One challenge is that if you’re not already a Studio user, you might not feel inclined to sign up for a new app right when you’re getting on a treadmill. However, Baptiste said his team has worked to streamline that process, so that you can just authenticate using the Facebook app on your phone.

And while Studio costs $15 per month, the content on treadmills will be free on initially. Ultimately, Baptiste said he hopes turn those users into paying subscribers.

“Life Fitness knows that technology is central to helping people reach their fitness goals,” said Jason Worthy, the company’s vice president of digital solutions and innovation, in the announcement. “Our partnership with Studio creates an exciting digital experience far beyond what a traditional treadmill offers, and will keep runners coming back to try new workouts, experience new instructors and beat their personal best.”

Studio is also announcing that it raised $1.3 million in funding last year from a long list of investors. On the institutional side, the investors include TechNexus, Techstars, First Round Capital’s Product Co-Op, Gambit Ventures, Full Tilt Capital, Rostrum Capital, Firstrock Capital, HTVentures and Bridge Boys.

And by the way, Baptiste has also been doing hiring to back up that comparison to Peloton — former Peloton head coach Lisa Niren joined Studio in January as director of content and programming.

Featured Image: Studio

SEC, Senators Lean Toward Tighter Cryptocurrency Regulation

Against the backdrop of a recent slide in bitcoin markets and a record drop in the U.S. financial markets, federal securities regulators and Senate Banking Committee members on Tuesday signaled that additional regulation may be necessary in the rapidly growing area of virtual currency.

Securities and Exchange Commission Chairman Jay Clayton said in testimony before the committee that virtual currency markets are initial coin offerings, or ICOs, that are trading globally, largely outside the scope of regulatory scrutiny.

While embracing innovation, the agency wants to ensure that Main Street cryptocurrency investors be provided the same level of protection that they would receive when trading standard securities.

“The cryptocurrency and ICO markets, while new, have grown rapidly, gained greater prominence in the public conscience and attracted significant capital from retail investors,” Clayton told the committee.

There have been times in history when a rush to new investment vehicles has benefited the national economy as well as investors who bet on the right offering, he noted, “but when our laws are not followed, the risk to all investors are high and numerous, including risks caused by and related to poor, incorrect or nonexistent disclosure, volatility, manipulation, fraud and theft.”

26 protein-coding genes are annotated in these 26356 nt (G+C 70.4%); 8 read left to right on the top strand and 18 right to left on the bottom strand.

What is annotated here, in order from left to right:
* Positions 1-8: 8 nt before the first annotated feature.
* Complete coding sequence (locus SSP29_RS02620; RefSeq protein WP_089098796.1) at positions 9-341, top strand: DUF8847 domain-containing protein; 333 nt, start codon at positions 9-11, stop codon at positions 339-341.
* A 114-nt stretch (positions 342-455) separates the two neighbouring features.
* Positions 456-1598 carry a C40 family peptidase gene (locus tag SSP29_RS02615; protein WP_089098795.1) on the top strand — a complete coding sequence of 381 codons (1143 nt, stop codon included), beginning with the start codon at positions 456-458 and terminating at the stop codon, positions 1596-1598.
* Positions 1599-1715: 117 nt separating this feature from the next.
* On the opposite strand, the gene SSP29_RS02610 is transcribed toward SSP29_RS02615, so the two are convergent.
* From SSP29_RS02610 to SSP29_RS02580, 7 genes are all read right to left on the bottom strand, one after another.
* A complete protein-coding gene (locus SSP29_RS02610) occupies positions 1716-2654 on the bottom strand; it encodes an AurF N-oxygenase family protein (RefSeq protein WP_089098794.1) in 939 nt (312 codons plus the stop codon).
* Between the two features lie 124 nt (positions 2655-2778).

Clayton cited a recent study that showed 10 percent of proceeds from ICOs, or about US$400 million, have been lost to cyberattacks.

Wild West

Many cryptocurrency platforms are regulated by states under check cashing and money transmission services. However, Clayton and Christopher Giancarlo, chairman of the Commodity Futures Trading Commission, last month warned that they too were keeping an eye on the virtual currency industry.

The SEC last month obtained a court order to block an alleged ICO scam by AriseBank, which promised to raise more than $600 million of a $1 billion goal in two months in what it promised was the world’s first decentralized bank.

The court order froze the assets of the bank and appointed a receiver.

Giancarlo on Tuesday testified that regulators were considering a “do no harm” approach, comprised of improved consumer education and some increased regulation over data reporting, capital requirements, cybersecurity standards and measures to prevent fraud and manipulation.

Sen. Richard Shelby, R-Ala., a member of the Banking Committee, raised concerns that bitcoin lacks inherent value, and no one knows where the true floor is located.

Shelby fears bitcoin and other virtual currencies “could cause systemic risk to our whole financial system,” he said in a Bloomberg television interview.

Free Falling

The testimony came against the backdrop of a precipitous slide in bitcoin prices, which had fallen below $6,000 for the first time since mid-November, and were off nearly 70 percent from all-time highs recorded in December.

“Volatility is more digestible if the general direction is up,” observed Jessica Groopman, industry analyst at Kaleido Insights.

Bitcoin’s dramatic volatility, coupled with the uncertaintly of traditional financial markets, could precipitate a flurry of demands from central banks and governments, she told the E-Commerce Times.

There have been recent moves to crack down on virtual currency trading, Groopman noted, including plans for a joint effort to regulate the activity at the upcoming G20 summit, and an announcement last month that Facebook would ban cryptocurrency ads.

Even before Tuesday’s hearing there were concerns about bitcoin trading and ICOs from federal agencies, said Gabriel Wang, an analyst at Aite Group.